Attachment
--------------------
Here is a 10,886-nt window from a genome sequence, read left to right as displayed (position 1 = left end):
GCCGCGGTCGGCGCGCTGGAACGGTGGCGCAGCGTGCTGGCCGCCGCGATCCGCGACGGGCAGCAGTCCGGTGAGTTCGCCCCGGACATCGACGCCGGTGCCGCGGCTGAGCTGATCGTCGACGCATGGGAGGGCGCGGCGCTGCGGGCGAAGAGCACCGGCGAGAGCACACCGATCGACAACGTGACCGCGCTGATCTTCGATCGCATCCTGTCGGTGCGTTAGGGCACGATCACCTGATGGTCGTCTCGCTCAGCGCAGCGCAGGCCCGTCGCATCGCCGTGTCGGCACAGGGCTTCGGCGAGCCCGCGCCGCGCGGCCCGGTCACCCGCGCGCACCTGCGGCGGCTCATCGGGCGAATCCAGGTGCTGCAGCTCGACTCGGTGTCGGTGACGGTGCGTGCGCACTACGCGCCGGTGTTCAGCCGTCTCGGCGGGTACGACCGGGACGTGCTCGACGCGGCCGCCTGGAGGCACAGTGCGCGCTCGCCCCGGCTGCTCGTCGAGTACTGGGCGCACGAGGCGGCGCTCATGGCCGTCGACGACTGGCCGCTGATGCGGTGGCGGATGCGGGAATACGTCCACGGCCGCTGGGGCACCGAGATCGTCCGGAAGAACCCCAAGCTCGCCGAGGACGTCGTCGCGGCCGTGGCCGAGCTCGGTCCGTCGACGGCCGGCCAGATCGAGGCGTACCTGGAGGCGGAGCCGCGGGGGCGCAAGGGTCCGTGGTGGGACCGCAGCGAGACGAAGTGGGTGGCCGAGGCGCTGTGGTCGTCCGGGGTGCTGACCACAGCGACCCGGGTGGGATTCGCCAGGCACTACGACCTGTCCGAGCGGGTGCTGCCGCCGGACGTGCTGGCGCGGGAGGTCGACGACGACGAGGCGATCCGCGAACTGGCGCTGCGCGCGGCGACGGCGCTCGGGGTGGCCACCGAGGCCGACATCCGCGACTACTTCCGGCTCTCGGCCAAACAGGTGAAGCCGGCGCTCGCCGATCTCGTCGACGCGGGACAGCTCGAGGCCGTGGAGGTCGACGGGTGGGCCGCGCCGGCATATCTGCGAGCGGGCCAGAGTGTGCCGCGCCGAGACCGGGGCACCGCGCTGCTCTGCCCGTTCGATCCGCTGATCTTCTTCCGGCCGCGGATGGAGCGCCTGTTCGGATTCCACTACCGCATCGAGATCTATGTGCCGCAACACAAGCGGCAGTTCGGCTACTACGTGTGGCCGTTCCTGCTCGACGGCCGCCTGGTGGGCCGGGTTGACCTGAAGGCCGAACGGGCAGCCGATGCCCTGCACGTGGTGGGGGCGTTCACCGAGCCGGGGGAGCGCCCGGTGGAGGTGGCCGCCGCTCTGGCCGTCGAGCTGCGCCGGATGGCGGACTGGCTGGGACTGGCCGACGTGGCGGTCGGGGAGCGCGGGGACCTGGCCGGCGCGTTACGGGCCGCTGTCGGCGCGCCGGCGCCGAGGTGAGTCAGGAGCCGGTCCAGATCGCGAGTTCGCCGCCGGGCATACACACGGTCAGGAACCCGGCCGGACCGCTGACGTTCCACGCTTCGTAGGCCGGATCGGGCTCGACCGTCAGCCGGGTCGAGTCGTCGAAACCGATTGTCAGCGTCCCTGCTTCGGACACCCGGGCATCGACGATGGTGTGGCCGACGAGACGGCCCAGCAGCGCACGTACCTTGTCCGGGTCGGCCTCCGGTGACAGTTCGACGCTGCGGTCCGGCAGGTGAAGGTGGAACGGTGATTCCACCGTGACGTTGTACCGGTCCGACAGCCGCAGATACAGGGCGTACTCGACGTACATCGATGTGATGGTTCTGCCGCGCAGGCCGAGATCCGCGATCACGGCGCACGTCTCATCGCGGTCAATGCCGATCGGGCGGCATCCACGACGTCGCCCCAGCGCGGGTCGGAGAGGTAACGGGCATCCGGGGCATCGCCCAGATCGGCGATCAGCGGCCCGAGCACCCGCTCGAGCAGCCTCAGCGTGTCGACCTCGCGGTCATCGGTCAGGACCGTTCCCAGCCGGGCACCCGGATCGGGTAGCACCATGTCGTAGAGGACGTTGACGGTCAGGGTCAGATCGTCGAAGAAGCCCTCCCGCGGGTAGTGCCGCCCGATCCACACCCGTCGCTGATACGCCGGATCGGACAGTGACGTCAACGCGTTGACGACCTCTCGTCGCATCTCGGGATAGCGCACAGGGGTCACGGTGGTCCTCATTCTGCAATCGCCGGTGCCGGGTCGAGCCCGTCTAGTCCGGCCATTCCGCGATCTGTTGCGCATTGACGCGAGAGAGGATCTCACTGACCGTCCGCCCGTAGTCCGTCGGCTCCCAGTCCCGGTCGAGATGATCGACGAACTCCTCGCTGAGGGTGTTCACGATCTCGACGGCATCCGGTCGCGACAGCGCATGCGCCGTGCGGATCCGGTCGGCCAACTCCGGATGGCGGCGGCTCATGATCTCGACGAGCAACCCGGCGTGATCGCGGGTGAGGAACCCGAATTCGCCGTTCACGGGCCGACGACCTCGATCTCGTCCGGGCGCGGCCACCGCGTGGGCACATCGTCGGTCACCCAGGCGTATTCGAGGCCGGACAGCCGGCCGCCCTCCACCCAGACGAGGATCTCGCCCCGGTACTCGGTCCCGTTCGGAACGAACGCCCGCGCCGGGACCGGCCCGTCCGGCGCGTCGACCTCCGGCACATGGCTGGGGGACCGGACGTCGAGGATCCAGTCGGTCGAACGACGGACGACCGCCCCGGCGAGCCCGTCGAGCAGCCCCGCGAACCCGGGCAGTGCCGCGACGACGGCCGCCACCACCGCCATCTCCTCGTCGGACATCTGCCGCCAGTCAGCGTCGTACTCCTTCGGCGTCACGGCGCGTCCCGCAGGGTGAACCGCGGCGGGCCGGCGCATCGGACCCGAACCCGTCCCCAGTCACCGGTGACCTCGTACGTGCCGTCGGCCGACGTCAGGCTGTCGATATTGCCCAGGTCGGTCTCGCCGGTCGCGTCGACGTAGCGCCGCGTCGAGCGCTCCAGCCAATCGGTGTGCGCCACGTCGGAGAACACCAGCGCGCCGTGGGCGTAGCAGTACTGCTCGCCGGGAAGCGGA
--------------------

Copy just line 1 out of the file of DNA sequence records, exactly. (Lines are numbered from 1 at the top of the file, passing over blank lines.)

Here is a 10,886-nt window from a genome sequence, read left to right as displayed (position 1 = left end):